Ambac questions Puerto Rico board assertion that pension liabilities rose $5 billion

(Screen capture)

Bond insurer seeks full discovery into obligations

SAN JUAN — A municipal bond insurer wants to know why between the May 9 release of Puerto Rico’s new fiscal plan and the planned support agreement for commonwealth debt announced June 16, pension obligations grew by about $5 billion, to $55 billion.

For that reason, Ambac Assurance Corp., which holds or insures more than $1 billion in bonds from Puerto Rico and its instrumentalities, wants the U.S. District Court to allow full discovery into pension liabilities.

In a motion submitted in court Tuesday, Ambac said the government has not been fully forthcoming in providing adequate analysis. While it has obtained some documents from the government, it said it is no closer to understanding the “massive figure in pension liabilities.”

In each of the fiscal plans certified by the island’s Financial Oversight and Management Board during these Title III cases under the Puerto Rico Oversight, Management and Economic Stability Act (Promesa), including the most recent one certified May 9, pension liabilities have totaled $50 billion, Ambac said.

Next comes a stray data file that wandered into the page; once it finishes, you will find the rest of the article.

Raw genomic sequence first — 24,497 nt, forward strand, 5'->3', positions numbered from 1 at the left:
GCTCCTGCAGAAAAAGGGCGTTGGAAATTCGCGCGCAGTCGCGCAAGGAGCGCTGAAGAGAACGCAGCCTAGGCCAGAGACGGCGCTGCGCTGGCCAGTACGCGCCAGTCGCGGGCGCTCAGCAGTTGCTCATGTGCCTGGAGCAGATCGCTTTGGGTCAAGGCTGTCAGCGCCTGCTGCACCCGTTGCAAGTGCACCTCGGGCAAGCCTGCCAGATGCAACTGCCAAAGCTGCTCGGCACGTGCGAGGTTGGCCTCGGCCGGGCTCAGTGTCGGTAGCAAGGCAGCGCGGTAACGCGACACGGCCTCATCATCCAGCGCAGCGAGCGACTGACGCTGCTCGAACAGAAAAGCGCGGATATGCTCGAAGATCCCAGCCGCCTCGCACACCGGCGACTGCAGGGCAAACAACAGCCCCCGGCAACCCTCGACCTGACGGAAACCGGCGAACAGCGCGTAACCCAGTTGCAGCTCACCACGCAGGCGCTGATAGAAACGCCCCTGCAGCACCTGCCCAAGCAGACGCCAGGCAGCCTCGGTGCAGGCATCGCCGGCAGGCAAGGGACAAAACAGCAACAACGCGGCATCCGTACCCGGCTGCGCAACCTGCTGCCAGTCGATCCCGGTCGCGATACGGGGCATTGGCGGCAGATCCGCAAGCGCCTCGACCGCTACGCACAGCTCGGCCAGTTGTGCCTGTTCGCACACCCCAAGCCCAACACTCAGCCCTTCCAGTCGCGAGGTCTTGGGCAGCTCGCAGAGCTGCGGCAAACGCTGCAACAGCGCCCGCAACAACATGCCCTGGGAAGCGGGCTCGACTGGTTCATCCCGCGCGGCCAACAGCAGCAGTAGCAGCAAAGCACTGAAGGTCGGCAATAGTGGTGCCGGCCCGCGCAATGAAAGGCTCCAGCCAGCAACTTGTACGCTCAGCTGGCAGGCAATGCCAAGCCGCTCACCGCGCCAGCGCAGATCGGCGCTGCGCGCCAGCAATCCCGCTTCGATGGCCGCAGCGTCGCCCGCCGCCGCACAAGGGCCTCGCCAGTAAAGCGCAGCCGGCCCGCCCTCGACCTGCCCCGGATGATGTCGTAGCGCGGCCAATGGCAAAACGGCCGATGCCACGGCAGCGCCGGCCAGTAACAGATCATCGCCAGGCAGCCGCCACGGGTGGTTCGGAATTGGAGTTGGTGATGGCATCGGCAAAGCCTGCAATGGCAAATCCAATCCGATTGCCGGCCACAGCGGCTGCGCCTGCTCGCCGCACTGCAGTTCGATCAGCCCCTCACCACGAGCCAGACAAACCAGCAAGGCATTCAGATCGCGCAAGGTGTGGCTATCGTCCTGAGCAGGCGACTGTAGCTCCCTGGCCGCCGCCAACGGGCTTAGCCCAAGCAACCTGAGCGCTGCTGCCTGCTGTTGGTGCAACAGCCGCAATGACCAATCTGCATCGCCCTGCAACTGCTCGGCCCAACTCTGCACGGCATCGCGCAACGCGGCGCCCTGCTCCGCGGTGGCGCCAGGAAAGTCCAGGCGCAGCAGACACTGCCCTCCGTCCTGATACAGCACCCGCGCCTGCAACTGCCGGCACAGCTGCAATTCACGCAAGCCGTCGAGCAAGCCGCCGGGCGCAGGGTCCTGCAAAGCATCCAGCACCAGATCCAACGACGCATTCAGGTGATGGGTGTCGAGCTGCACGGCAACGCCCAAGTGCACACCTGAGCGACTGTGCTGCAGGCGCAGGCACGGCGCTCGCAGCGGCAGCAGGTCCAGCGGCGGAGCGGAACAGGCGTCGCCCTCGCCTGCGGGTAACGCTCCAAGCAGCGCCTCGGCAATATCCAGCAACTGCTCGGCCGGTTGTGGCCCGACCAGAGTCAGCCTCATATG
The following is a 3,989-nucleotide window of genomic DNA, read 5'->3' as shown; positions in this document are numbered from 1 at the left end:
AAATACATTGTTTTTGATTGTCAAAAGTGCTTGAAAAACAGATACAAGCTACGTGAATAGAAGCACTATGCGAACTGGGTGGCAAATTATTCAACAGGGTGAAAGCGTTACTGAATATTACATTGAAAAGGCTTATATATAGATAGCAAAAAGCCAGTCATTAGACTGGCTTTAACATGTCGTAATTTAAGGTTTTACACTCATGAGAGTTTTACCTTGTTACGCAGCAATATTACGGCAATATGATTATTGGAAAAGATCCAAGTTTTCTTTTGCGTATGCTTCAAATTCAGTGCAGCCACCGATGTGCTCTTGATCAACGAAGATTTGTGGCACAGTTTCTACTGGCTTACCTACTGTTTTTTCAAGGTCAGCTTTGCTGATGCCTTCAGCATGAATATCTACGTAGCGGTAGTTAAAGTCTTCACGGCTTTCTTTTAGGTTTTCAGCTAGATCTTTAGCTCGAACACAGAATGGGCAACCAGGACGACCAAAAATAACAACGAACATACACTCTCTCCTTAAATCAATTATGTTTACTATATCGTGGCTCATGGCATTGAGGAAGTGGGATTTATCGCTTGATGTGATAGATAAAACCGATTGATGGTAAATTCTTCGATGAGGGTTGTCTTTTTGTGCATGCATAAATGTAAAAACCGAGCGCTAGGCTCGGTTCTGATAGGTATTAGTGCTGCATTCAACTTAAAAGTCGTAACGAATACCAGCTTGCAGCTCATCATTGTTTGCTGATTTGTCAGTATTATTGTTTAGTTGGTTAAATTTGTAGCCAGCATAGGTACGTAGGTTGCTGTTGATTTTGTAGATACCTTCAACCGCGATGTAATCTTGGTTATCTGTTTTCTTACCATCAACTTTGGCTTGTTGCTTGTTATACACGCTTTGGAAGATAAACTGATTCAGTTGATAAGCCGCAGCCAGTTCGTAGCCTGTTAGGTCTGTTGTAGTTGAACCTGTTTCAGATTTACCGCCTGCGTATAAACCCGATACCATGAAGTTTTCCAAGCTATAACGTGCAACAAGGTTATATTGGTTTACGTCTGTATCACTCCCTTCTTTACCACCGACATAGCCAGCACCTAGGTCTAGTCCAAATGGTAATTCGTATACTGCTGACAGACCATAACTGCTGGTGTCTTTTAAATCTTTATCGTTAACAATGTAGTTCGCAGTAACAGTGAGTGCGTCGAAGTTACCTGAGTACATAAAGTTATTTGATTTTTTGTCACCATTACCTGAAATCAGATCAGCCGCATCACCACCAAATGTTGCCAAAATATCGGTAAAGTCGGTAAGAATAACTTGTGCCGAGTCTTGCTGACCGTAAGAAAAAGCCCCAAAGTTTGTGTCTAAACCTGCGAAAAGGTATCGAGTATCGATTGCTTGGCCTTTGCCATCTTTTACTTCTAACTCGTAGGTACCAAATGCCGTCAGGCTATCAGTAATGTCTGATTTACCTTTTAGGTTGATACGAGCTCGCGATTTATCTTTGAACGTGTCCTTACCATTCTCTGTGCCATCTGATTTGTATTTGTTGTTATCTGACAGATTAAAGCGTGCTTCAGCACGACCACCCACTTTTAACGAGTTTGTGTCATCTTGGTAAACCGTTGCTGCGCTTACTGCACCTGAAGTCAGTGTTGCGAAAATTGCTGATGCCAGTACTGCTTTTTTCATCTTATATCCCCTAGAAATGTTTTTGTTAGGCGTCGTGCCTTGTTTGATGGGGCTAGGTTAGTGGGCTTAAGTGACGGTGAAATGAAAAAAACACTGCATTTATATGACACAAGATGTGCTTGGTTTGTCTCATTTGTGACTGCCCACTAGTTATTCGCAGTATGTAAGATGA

“At no time, however, has either the Commonwealth or the Oversight Board investigated or substantiated that massive figure; rather, virtually all attention to the pension liabilities has focused on the amount of any actual or proposed cuts to the overall number, rather than to the overall claimed liability amount. Transparency into the size and scope of the Commonwealth’s true pension liabilities is necessary if the Commonwealth is to pursue a restructuring of its liabilities and successful exit from bankruptcy,” Ambac said.

The insurer said it engaged in a discovery process with Puerto Rico’s Fiscal Agency and Financial Advisory Authority (Aafaf by its Spanish acronym), which provided reports produced by the actuarial firm Milliman Inc. However, the firm’s reports “expressly disclaimed any assessment over the integrity of the data provided by the Commonwealth,” Ambac said.